A dormitory packed with two hundred men, you’d expect it to smell bad. It does, but not the way you’d think. The corridors reek of pesticide and newness, the manufactured smell of trash bags, cheap lawn furniture, Tupperware, balloons. If anyone asked, Denny would explain that the walls are made of plastic, a special polymer that resists mold and warping. The pesticide odor is self-explanatory. But nobody asks.

A name, daybreak, is emblazoned across the towels and sheets, the comforter and pillowcase. Have no doubt who owns that bath mat. Never forget where and whose you are.

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Day or night, the corridors are quiet. Always someone is sleeping. The men keep exotic hours. Shifts start at noon, at midnight, at 4:00 p.m., at dawn. The cafeteria, which never closes, serves bacon and eggs at all hours. It’s always breakfast time for someone.

Daybreak LLC is a subsidiary of Darco Energy. The company logo, a stylized sunrise, appears on napkins and dinner plates.

In the hallway outside the cafeteria are four public computers, for the middle-aged and elderly. All the young guys bring their own. The shared computers are used for video chats with wives and children; for checking weather and sports scores; for compulsive bouts of online poker. For porn, though, you’d have to finish yourself off in private. They’re not ideal for porn.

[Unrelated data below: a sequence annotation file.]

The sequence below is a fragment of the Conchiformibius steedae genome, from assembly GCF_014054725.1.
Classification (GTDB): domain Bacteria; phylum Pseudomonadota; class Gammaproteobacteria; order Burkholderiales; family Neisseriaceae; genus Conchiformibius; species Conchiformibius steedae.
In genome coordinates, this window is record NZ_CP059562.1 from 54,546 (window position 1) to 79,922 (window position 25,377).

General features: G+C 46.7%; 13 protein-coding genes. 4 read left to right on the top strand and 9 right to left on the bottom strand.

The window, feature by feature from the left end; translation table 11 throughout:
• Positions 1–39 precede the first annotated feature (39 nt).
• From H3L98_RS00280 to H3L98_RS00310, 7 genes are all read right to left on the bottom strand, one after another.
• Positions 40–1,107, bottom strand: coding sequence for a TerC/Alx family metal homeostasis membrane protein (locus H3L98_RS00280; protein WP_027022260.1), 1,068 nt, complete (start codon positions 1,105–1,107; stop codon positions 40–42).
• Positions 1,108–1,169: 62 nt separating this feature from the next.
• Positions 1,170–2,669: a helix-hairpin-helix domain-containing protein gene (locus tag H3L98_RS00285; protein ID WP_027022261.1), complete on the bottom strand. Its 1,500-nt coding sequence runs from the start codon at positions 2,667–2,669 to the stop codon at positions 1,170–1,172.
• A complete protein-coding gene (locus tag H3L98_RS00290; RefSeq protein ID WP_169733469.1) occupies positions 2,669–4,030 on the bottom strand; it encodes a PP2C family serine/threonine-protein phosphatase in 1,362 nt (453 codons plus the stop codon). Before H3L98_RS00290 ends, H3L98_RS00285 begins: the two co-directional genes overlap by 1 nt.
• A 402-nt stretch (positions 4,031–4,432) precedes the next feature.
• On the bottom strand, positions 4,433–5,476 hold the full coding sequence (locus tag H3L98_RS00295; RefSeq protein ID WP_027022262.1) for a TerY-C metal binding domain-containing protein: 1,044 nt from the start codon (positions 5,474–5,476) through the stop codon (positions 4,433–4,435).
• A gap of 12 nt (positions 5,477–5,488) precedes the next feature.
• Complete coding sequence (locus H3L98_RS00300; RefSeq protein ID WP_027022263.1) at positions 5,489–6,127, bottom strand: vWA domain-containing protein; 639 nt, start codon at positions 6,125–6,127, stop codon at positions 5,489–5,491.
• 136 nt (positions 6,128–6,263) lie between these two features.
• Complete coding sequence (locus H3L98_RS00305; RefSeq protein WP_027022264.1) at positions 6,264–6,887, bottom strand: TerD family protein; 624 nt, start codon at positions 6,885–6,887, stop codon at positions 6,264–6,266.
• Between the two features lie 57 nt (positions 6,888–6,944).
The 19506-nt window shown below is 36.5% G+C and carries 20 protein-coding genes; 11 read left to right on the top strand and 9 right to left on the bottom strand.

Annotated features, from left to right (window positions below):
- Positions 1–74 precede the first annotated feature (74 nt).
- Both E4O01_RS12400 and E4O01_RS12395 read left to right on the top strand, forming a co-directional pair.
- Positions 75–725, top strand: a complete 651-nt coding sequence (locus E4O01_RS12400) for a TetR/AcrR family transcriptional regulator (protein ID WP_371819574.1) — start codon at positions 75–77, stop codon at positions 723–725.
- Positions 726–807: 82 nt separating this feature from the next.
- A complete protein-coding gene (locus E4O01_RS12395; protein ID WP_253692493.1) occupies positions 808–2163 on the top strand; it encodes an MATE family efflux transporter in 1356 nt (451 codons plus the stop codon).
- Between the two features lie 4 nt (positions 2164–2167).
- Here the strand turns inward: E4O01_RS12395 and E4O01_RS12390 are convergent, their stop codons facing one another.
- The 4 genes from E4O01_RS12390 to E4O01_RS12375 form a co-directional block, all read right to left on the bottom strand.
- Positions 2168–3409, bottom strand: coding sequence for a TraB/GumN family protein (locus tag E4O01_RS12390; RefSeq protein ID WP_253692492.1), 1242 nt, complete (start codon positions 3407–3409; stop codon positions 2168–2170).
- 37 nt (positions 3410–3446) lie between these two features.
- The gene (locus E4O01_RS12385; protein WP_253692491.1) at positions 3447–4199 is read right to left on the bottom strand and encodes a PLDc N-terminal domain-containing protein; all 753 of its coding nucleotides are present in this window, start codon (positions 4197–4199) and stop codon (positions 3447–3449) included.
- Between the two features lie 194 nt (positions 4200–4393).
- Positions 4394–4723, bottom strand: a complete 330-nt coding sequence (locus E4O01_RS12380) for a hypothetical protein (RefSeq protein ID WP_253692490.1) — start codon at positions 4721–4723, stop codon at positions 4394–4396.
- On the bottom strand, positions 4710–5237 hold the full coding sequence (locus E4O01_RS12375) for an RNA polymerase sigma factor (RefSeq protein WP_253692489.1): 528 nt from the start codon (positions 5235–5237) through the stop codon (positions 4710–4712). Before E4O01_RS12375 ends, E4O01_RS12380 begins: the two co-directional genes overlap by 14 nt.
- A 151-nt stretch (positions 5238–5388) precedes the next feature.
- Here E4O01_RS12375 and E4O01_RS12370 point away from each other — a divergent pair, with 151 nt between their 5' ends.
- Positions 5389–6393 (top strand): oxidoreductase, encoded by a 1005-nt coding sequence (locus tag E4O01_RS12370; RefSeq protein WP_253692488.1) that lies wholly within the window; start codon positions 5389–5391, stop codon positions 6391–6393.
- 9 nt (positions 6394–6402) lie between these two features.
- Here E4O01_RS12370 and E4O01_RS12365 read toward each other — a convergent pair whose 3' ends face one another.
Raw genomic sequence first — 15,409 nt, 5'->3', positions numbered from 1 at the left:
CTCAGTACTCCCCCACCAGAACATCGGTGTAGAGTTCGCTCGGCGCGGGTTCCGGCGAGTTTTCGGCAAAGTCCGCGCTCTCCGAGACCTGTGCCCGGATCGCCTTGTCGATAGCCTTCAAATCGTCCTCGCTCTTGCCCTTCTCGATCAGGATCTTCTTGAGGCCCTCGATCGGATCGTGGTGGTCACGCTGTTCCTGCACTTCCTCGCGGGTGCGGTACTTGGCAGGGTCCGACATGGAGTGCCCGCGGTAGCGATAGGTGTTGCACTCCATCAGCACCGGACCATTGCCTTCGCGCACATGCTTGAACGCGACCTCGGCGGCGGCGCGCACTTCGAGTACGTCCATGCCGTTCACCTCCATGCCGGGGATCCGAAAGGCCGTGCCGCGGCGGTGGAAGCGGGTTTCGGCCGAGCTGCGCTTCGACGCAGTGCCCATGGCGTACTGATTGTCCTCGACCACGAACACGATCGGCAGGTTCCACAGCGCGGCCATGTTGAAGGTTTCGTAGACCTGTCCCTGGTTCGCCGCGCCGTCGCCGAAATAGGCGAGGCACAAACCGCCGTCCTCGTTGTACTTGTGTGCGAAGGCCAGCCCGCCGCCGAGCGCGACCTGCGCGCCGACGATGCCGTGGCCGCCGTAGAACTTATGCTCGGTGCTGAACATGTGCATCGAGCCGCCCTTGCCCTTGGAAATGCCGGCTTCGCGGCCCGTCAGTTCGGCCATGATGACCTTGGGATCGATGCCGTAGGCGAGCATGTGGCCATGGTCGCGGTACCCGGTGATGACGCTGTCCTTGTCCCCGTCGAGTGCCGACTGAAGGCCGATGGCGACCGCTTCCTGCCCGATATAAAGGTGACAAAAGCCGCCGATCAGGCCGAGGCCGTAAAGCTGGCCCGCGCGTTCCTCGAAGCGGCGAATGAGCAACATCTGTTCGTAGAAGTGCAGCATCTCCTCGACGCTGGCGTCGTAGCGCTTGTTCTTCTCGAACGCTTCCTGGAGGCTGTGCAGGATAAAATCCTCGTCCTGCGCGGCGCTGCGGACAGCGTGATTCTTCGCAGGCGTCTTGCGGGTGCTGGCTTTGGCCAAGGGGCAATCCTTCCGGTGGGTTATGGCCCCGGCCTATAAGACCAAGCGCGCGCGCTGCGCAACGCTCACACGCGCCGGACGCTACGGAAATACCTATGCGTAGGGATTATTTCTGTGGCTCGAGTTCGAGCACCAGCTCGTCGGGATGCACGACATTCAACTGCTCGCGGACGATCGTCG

The cafeteria smells of chicken nuggets, twenty-four/seven. Other foods are served, hamburgers and pizza, but the nugget smell dominates. Exhaust fans blow it into the blacktop courtyard; intake fans suck it into the bedrooms. The fans run constantly, a loud rush of air like the camp’s own weather, its sirocco and mistral. The wind carries the camp’s chronic halitosis: plastic and pesticides, chicken nuggets and cigarettes.

A girl in California cavorts before a webcam, at least she says it’s California. It could be Saskatoon or Gary, Indiana, any place with tanning beds.